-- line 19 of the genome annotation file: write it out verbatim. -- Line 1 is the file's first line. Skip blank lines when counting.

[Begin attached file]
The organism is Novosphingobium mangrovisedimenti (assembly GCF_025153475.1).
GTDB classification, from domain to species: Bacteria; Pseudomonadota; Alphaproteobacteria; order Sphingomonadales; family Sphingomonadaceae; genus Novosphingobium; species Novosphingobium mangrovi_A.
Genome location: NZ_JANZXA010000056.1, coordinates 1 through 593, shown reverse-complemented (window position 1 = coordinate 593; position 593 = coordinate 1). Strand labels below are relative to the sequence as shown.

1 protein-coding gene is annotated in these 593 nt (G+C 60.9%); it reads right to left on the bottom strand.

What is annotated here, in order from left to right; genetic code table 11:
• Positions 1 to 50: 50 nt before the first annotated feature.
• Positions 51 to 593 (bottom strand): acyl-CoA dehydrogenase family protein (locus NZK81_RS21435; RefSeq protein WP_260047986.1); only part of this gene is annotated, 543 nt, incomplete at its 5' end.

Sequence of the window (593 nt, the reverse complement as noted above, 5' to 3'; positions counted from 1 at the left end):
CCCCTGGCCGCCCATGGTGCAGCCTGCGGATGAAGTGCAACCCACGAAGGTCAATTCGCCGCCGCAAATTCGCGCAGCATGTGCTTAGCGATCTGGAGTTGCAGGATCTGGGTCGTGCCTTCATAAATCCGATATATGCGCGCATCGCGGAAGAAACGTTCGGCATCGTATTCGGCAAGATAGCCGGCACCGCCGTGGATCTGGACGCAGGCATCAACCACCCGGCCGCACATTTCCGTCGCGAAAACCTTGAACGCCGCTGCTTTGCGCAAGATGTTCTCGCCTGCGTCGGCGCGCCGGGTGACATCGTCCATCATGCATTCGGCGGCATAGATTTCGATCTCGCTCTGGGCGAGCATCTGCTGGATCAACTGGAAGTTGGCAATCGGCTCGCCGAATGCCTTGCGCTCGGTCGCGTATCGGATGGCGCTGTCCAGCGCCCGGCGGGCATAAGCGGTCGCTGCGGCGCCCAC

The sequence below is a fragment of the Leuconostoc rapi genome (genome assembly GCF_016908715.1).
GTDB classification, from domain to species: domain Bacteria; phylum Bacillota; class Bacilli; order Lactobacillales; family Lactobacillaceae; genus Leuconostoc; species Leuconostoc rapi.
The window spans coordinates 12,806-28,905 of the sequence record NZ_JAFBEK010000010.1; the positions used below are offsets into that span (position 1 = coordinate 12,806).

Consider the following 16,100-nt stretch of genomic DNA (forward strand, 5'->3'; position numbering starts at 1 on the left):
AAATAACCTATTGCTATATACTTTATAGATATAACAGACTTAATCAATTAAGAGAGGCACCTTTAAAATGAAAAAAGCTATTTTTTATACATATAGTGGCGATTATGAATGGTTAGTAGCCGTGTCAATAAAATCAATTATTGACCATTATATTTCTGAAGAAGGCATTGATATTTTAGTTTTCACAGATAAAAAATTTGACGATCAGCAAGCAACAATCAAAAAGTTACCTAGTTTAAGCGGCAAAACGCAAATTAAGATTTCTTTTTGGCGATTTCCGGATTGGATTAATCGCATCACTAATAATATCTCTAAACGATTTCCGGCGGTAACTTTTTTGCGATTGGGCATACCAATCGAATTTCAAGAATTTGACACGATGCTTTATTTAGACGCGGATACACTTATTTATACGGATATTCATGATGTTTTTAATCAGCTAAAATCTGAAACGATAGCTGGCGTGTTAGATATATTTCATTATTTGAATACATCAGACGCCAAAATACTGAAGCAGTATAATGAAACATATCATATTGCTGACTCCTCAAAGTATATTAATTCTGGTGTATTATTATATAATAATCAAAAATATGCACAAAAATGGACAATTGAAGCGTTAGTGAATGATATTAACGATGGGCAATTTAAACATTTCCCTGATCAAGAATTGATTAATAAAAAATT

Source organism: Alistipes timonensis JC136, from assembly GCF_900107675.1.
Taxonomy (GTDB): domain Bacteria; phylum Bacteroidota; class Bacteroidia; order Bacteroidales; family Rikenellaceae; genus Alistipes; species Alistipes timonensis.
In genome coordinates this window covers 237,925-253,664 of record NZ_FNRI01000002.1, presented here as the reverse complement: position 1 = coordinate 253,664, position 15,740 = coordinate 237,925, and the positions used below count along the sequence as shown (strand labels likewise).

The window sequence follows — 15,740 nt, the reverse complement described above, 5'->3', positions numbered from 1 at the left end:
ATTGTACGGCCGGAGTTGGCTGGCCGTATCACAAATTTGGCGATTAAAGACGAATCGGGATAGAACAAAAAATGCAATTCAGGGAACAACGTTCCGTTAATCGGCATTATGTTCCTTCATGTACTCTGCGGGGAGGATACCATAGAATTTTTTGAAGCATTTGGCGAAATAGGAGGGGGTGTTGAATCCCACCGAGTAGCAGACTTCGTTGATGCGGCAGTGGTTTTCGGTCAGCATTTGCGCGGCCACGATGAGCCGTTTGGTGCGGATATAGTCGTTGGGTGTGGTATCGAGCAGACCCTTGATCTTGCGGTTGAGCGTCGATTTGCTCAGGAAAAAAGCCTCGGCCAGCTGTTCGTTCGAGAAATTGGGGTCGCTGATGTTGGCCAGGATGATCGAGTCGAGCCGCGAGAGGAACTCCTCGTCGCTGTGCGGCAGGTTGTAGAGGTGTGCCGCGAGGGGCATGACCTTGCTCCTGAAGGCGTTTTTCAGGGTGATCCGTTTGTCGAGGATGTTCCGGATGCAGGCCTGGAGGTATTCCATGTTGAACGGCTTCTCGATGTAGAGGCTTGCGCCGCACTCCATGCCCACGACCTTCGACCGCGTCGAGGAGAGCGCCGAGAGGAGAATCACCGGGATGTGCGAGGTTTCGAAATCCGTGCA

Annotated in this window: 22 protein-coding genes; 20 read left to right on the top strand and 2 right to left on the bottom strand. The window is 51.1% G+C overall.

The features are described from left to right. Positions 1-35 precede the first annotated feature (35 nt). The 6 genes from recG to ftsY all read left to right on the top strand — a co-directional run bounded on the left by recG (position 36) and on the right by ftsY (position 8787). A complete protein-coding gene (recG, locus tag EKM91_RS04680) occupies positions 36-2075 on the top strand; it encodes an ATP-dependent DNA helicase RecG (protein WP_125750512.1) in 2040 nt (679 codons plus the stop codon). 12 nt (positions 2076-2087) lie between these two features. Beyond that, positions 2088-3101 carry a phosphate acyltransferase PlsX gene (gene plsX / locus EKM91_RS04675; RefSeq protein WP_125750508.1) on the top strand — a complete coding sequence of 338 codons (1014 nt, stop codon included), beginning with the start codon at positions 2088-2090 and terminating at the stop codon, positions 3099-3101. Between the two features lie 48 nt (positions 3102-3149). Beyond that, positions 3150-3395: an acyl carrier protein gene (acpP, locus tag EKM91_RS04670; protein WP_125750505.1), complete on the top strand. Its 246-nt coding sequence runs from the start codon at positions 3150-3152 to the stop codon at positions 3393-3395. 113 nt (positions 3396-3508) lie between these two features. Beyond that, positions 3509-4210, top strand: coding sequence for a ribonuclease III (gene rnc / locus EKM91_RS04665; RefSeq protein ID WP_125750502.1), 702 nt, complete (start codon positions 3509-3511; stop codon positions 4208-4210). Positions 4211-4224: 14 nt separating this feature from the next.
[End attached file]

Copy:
ATTGTACGGCCGGAGTTGGCTGGCCGTATCACAAATTTGGCGATTAAAGACGAATCGGGATAGAACAAAAAATGCAATTCAGGGAACAACGTTCCGTTAATCGGCATTATGTTCCTTCATGTACTCTGCGGGGAGGATACCATAGAATTTTTTGAAGCATTTGGCGAAATAGGAGGGGGTGTTGAATCCCACCGAGTAGCAGACTTCGTTGATGCGGCAGTGGTTTTCGGTCAGCATTTGCGCGGCCACGATGAGCCGTTTGGTGCGGATATAGTCGTTGGGTGTGGTATCGAGCAGACCCTTGATCTTGCGGTTGAGCGTCGATTTGCTCAGGAAAAAAGCCTCGGCCAGCTGTTCGTTCGAGAAATTGGGGTCGCTGATGTTGGCCAGGATGATCGAGTCGAGCCGCGAGAGGAACTCCTCGTCGCTGTGCGGCAGGTTGTAGAGGTGTGCCGCGAGGGGCATGACCTTGCTCCTGAAGGCGTTTTTCAGGGTGATCCGTTTGTCGAGGATGTTCCGGATGCAGGCCTGGAGGTATTCCATGTTGAACGGCTTCTCGATGTAGAGGCTTGCGCCGCACTCCATGCCCACGACCTTCGACCGCGTCGAGGAGAGCGCCGAGAGGAGAATCACCGGGATGTGCGAGGTTTCGAAATCCGTGCA